The main conclusion of the feasibility study is that context has indeed the potential to make authorization more flexible, and that it is possible to use XACML tooling to implement this. Relevant and practical context types, for now, are location, time, and information that can be derived from context. There are however non-trivial issues that have to be dealt with, especially:
- Authenticity of context – Depending on the context source, context can easily be falsified, e.g., when the context owner is the potential attacker. Context should be from trusted context sources if possible. In all cases, when designing context-enhanced policies, the authenticity of the context has to be carefully taken into account. For example, location information from an employer-owned WiFi network is typically more useful than location information originating from a smartphone.
- Quality of context – Context is known with a certain amount of “vagueness”, this is called Quality of Context, due to technical limitation of context sensors. For example, an employee is never a 100% certain at home, but may be 95% certain within a 50 meter radius at his or her home. This vagueness further adds to the complexity of context-enhanced policies.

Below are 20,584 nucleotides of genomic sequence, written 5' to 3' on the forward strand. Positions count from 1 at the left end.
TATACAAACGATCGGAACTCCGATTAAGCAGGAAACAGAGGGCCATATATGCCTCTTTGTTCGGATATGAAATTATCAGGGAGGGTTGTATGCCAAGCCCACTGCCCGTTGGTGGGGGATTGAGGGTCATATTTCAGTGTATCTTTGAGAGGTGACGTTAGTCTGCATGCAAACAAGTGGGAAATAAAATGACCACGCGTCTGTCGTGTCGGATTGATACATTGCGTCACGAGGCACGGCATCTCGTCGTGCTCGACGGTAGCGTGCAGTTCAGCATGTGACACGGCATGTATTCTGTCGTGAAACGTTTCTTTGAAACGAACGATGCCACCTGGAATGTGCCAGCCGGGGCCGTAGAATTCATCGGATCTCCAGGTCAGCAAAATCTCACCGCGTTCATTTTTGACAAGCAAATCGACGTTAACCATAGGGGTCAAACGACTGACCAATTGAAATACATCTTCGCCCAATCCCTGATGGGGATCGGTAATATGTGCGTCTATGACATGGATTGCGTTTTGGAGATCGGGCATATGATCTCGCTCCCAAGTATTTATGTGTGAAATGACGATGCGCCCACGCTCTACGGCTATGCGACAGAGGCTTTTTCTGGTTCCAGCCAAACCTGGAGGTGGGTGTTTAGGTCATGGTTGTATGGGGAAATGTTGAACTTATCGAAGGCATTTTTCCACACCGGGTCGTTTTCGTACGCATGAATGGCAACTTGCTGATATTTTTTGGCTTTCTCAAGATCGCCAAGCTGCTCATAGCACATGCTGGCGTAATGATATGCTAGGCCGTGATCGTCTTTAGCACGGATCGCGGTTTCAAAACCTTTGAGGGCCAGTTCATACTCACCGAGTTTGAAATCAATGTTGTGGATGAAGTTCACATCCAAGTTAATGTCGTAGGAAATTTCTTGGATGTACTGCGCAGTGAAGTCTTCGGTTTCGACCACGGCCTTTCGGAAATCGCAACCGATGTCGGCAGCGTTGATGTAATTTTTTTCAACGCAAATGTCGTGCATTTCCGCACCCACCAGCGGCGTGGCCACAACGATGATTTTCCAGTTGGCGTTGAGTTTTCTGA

- Privacy – Context information is often privacy sensitive information, e.g., location. The privacy risks have to outweigh the benefits of context-enhanced authorization. An issue for, among others, using context-enhanced authorization for banking employees is that they benefits may be more with the employer, and the privacy risks with the employee. There is also no generic answer if the benefits outweigh the privacy risks, this basically depends on the used context (how privacy sensitive is it), and what the actual benefits are in a specific case. The privacy implications were not explored in any detail within the scope of this study, but should be in potential follow-ups, This should include both legal aspects (e.g., role of works council, can informed consent play a role), technical (e.g. privacy-by-design) and user acceptance (e.g., do employees see benefits, what context information is sensitive).
- Complexity of context-aware policies – Adding context parameters to policies makes them more complex. The use cases and demonstrator show that fine-grained policies are possible, but this finer level of granularity also means that it may become harder to ensure that the produced policies are complete, safe, and conflict-free.
- Scalability and performance – Context information is different from the usual static information on which today’s access policies are based (the identity of the user, the role of the user within the organization): context information is only relevant when processed in (near) real-time, and there is much more context information (in terms of amounts of data). This requires careful design of the collection of context, and puts much more stress on policy evaluation engines.